• We invest in the youth rather than cut back expenditures on them. We provide them with tailor-made opportunities and prioritise preventing the next generation to become drugs criminals.
  • We discuss the possession of weapons with youth, their parents and schools to increase awareness and we provide more opportunities to anonymously dispose of weapons. In addition we introduce more specialised policemen and implement a clear norm: possession of a weapon is not normal and we aim to prevent this.
  • We protect victims of human trafficking and extortion. We help entrepreneurs by combatting criminal activities, invest in detection, law enforcement and the prevention of organised crime.

Accessible neighbourhoods

Amsterdam as the ‘ten-minute city’, in which cyclists and pedestrians have sufficient space and cars are guests. Public transport must be affordable and accessible for everyone.

Our 5 most important measures:

  • The standard speed limit in the city becomes 30 km/hour. This will make the city safer for everyone, more accessible and more liveable.
  • We improve safety in traffic through better law enforcement and by placing traffic cameras. By increasing and improving so-called ‘bicycle streets’, where cars are guests, we increase the space for and safety of cyclists.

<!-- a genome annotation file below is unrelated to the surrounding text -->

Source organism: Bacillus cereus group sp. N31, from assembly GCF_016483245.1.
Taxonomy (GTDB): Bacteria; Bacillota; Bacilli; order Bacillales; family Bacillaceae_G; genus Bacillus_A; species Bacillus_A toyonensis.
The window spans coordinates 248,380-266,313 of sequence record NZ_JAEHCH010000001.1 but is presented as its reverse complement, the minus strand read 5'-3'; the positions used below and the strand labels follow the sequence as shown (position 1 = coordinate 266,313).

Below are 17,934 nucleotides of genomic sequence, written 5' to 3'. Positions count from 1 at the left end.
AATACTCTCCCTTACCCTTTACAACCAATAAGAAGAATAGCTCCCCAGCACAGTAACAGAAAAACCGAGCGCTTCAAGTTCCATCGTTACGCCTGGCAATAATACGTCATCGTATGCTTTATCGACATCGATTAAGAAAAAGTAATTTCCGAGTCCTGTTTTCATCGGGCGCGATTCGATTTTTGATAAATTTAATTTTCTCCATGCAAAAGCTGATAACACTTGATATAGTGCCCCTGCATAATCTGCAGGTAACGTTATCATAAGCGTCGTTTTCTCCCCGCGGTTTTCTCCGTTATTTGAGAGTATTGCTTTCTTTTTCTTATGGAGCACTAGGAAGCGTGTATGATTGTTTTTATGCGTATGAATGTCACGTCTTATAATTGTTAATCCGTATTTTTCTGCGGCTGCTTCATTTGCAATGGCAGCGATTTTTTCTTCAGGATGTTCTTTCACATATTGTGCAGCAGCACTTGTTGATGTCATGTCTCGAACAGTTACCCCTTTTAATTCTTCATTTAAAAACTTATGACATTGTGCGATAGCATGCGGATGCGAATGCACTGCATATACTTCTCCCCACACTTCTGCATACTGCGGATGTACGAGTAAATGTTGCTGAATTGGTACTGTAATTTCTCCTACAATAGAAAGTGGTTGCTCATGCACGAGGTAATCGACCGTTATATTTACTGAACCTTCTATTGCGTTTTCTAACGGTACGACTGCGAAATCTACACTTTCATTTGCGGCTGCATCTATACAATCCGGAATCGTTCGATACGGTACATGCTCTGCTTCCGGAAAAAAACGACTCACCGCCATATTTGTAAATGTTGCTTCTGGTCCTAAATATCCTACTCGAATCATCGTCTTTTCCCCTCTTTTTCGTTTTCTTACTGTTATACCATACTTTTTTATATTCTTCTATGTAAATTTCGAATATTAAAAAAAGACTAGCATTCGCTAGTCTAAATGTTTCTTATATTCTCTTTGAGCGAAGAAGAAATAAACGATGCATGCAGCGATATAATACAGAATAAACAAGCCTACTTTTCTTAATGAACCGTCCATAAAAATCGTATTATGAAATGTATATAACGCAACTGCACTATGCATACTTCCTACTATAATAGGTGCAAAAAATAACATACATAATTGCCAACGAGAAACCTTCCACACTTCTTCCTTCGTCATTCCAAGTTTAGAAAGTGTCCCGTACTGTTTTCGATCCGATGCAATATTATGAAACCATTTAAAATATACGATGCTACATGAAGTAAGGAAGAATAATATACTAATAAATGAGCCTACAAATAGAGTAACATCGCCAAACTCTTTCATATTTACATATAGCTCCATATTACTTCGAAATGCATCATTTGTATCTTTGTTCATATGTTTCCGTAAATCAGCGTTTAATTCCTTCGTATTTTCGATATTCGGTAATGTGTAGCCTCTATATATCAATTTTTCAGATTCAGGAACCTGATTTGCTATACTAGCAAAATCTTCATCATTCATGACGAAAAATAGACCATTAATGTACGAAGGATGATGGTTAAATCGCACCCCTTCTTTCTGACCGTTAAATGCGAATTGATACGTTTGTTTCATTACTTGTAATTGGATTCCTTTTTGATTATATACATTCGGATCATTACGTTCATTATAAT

• We make public transport more accessible and affordable by making public transport outside of the ring-road cheaper, closing the subway-loop and by introducing a night-subway line. We also improve the accessibility of the city from abroad with more and faster international train connections for destinations less than 750 km away, during the day as well as at night.
  • By expanding and improving shared transportation we make sure that public space is used more fairly while at the same time becoming safer and more sustainable. We regulate shared transportation companies to ensure these facilities are provided throughout the entire city, for an affordable price and with limited data collection.
  • We invest in the maintenance of roads, canal walls and bridges. We prioritise those bridges and canals that require maintenance to prevent unsafe situations.

Quality healthcare

Good healthcare is always close by for everyone and we invest in prevention by encouraging healthy lifestyles.

Our 5 most important measures: